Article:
When, finally reunited with Dougie, she becomes pregnant again, her weight due to medication balloons to 18 stone. During the pregnancy she develops gestational diabetes and her weight again rockets to 22 stone by full term. She gives birth by Caesarean section to a delightful little boy, Leone, who is subsequently found to have development delay. In the immediate post-natal period Fabia develops an infected C-section wound which festers because it is not immediately diagnosed and treated. She has contracted a flesh-eating bug called necrotising fasciitis. After several operations and eight weeks in hospital she is finally released. Apart from the principle consolation of her beautiful son, she is also told that her blubber has kept her safe from the flesh-eating bug. Being fat has saved her life.
From this point on. Fabia feels that she has been given a second chance and throws herself into getting better. Having recovered from the mental and physical trauma she is referred by her doctor to Helen Callaghan, a therapist, and during therapy she recalls being sexually abused in a sustained and terrifying ordeal by an uncle at the age of eight. Unlocking this memory proves a revelation that helps Fabia in her recovery. In 2002 she qualifies as a beauty therapist and a year later as a teacher of beauty therapy, takes up dancing again encouraged by Keilee. She is also losing weight under the Rosemary Conley diet and exercise system. Dougie has taught her how to love people – what it is like to feel love, and how to have a life and not live in fear. With her partner and her son she is determined to break the cycle of abuse in her family that went back to her grandfather’s abusing her mother – and maybe further back than that. ‘Thank you for loving me, Dougie,’ she says. And he says the same thing to her.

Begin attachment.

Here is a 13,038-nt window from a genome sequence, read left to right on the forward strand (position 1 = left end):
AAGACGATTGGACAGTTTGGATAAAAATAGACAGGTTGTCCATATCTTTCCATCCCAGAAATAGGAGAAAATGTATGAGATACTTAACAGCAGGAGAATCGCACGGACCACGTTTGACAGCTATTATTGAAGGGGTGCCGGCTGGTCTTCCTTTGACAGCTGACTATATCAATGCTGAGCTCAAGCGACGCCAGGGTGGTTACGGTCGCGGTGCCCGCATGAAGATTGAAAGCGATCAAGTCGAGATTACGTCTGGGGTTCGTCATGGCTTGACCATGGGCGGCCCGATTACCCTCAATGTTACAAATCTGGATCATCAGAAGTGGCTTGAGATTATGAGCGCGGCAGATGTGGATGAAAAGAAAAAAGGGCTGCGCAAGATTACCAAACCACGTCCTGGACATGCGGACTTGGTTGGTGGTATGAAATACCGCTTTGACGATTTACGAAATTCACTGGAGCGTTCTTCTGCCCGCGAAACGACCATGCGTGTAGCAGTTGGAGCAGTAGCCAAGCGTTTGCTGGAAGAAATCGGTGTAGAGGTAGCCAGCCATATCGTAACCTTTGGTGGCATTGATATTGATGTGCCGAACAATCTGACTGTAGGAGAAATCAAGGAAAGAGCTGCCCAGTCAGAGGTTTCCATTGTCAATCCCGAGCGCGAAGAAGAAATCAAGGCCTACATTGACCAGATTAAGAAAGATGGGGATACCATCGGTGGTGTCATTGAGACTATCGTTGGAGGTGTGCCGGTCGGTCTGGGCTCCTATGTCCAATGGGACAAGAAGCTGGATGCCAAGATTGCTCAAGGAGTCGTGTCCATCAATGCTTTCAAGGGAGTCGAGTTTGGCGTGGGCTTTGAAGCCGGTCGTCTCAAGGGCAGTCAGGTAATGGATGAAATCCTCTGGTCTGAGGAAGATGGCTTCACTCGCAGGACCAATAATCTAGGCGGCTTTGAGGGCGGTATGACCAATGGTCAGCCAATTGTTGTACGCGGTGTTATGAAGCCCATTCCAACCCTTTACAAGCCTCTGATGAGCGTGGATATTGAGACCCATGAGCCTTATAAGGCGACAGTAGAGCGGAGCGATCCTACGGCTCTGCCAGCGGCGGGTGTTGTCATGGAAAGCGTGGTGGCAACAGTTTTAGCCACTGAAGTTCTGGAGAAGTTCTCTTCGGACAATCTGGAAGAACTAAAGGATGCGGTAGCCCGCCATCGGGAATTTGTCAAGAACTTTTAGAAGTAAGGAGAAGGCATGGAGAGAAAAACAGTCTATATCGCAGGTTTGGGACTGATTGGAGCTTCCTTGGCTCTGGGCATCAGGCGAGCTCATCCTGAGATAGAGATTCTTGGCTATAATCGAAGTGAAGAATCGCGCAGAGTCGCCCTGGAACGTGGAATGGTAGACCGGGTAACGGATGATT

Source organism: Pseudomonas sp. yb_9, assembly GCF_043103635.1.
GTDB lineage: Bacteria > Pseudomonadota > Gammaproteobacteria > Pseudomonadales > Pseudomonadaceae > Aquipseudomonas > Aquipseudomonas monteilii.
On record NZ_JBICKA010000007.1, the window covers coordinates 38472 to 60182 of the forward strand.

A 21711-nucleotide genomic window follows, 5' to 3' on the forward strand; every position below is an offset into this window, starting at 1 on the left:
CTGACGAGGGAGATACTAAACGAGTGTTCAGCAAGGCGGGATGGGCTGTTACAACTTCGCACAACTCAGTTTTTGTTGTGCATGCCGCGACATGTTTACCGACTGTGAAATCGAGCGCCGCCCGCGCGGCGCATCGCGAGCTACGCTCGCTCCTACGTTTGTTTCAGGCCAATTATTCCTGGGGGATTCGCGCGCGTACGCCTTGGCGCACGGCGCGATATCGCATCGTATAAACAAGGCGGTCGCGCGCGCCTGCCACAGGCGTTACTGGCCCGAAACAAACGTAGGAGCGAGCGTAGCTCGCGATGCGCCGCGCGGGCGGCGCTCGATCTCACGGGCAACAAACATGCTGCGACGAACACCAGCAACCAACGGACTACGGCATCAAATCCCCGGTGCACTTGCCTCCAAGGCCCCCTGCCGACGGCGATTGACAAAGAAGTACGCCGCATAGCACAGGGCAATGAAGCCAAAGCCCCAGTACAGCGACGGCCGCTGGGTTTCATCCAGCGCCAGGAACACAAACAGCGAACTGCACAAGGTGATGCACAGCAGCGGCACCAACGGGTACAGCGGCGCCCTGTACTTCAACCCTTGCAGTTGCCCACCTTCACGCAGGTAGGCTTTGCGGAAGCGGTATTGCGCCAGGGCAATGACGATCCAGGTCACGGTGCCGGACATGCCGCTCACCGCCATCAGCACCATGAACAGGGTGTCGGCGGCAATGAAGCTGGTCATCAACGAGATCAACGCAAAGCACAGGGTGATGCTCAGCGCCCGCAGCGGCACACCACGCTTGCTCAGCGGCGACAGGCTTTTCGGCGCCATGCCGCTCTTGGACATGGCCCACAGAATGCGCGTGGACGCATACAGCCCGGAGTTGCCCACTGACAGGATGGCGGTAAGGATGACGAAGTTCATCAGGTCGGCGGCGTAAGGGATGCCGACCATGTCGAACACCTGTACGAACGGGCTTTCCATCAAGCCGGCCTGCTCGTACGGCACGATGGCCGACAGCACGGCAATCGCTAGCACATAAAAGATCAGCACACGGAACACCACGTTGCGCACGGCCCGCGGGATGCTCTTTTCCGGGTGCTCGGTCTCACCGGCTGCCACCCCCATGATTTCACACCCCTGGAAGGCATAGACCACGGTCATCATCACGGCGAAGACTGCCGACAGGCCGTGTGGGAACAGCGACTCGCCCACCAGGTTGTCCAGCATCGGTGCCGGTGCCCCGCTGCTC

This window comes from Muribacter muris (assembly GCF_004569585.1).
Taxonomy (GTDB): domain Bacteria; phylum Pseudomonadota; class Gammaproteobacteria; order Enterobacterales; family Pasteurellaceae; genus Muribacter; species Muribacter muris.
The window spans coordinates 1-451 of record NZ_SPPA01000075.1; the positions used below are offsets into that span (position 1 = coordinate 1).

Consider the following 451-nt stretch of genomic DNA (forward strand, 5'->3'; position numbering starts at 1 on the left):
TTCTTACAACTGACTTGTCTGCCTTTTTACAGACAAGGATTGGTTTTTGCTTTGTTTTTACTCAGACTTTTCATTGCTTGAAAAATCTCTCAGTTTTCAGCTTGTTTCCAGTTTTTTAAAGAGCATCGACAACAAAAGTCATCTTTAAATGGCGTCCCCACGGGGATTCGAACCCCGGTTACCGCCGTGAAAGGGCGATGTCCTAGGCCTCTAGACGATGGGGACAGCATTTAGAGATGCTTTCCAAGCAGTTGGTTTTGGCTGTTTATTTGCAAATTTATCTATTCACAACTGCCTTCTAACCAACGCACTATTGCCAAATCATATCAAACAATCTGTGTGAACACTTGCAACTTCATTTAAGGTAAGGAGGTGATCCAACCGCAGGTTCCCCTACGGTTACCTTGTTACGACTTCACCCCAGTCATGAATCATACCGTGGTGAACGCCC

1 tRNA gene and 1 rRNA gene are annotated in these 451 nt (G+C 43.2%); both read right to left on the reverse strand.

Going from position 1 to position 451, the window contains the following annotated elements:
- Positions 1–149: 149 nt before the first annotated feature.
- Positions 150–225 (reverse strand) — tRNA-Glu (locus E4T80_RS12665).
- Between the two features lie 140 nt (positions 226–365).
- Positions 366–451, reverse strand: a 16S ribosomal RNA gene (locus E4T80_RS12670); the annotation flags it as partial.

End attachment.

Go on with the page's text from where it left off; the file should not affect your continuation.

About the Author
Fabia Maria Cerra was born in Oxford in 1973. During her childhood she and her younger sister Lorenza were mentally and physically abused by their alcoholic, promiscuous mother. Bullied at home and later at school, Fabia sought refuge in late childhood and early adolescence in disco dancing. She achieved great success and won many championships until the pressure to win finally made her give up dancing.
Feeling that she has been given a second chance, Fabia threw herself into getting better. Having recovered from the mental and physical trauma she was referred by her doctor to a therapist, and during therapy recalled being sexually abused by an uncle at the age of eight. Unlocking this memory proves a revelation that helped Fabia in her recovery. In 2002 she qualified as a beauty therapist and a year later as a teacher of beauty therapy. She began dancing again. She also lost weight under the Rosemary Conley diet and exercise system.
With her partner and son Fabia is determined to break the cycle of abuse. Dougie has taught her how to love people – what it is like to feel love, and to have a life free from fear.